Shekel weakens as new Covid variant spooks markets

Shekel Photo: ASAP Creative

The Israeli currency is weakening as global markets go into a tailspin over the discovery of a new Covid variant in southern Africa.

The shekel is again weakening against the dollar and euro as the emergence of the new Covid variant in southern Africa spooks global markets. In afternoon futures trading, the shekel exchange rate is up 0.15% against the dollar at NIS 3.189/$ and up 0.36% against the euro at NIS 3.595/€.

Earlier today, the Bank of Israel set the representative shekel-dollar rate up 0.760% from Thursday, at NIS 3.181/$, and the representative shekel-euro rate was set 1.127% higher at NIS 3.582/€.

The shekel is weakening as global markets go into a tailspin over the discovery of a new Covid variant in southern Africa, which is believed to be more infectious than the Delta variant and more resistant to existing vaccines. Several cases have already been discovered in Israel from vaccinated travelers returning from Malawi in southeast Africa. Yesterday Israel declared a list of countries in southern Africa (Malawi was not on the list) as 'red' countries, banning travel to them and requiring Israelis returning from them to go into isolation hotels.

The entire world is on high alert with new calls for travel restrictions. Stock markets are falling in Europe with the FTSE Index in London down 2.77%. Commodity prices are also falling with a barrel of Brent crude oil down 5.74% in price. Wall Street, which was closed yesterday for Thanksgiving, is expected to fall sharply, when it reopens this afternoon. Bearish markets tend to weaken the shekel as Israeli institutional investors are forced to buy foreign currency to hedge their overseas positions.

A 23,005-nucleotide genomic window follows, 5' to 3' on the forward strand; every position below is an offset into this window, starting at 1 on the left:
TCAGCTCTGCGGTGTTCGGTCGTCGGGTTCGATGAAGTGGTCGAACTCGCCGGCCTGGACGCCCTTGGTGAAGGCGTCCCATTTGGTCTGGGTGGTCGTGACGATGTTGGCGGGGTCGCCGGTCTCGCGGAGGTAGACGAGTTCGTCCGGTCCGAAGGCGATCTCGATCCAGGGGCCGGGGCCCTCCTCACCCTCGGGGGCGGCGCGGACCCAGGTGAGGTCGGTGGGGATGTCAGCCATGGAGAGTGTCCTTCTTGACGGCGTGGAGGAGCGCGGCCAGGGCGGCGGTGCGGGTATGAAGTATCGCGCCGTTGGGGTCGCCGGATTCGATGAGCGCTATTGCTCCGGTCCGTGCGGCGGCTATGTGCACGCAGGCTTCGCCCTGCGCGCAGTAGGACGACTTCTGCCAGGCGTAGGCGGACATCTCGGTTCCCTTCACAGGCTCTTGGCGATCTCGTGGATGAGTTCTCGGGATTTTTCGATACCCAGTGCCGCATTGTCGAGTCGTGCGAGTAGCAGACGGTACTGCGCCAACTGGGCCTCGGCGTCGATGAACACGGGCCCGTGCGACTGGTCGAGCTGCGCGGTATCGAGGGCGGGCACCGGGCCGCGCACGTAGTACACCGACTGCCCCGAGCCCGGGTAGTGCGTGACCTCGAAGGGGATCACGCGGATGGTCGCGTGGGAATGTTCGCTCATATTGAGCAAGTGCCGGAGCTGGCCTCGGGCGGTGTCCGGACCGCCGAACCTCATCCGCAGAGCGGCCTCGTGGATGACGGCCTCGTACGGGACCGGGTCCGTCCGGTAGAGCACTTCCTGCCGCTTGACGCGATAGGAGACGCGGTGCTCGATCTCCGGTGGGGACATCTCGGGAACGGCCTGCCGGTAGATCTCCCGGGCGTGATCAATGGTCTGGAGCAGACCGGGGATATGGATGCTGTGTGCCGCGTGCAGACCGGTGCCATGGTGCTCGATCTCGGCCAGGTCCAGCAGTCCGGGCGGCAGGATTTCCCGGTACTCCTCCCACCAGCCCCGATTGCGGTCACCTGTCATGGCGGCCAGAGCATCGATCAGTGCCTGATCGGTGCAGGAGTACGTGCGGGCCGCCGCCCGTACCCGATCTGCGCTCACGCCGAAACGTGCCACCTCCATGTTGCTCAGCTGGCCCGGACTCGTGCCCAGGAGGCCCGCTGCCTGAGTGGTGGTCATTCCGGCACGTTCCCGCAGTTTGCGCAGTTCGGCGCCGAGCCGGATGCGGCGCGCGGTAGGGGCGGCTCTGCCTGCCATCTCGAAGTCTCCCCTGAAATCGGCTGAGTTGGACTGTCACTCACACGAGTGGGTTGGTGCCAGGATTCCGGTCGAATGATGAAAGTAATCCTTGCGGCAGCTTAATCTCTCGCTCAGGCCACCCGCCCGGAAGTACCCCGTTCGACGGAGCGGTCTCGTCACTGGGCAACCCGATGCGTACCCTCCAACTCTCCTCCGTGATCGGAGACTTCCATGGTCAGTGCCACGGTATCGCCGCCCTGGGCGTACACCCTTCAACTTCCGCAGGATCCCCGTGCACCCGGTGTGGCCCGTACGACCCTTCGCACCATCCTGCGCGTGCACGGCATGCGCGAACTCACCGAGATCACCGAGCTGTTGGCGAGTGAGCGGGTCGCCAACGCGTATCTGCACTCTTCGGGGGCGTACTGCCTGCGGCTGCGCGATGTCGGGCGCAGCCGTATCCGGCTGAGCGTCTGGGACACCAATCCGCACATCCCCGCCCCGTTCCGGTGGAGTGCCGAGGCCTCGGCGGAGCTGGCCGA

Bank of Israel Governor Prof. Amir Yaron was interviewed by "Bloomberg" yesterday and said that he sees no reason for another large program of major intervention in foreign currency trading, due to the rapid recovery of Israel's economy. "The appreciation of the shekel reflects a strong economy," he said. He added that the Bank of Israel would continue to intervene on the foreign currency market, if required by circumstances and economic activity.

Published by Globes, Israel business news - en.globes.co.il - on November 26, 2021.

© Copyright of Globes Publisher Itonut (1983) Ltd., 2021.

Shekel Photo: ASAP Creative
Shekel Photo: ASAP Creative
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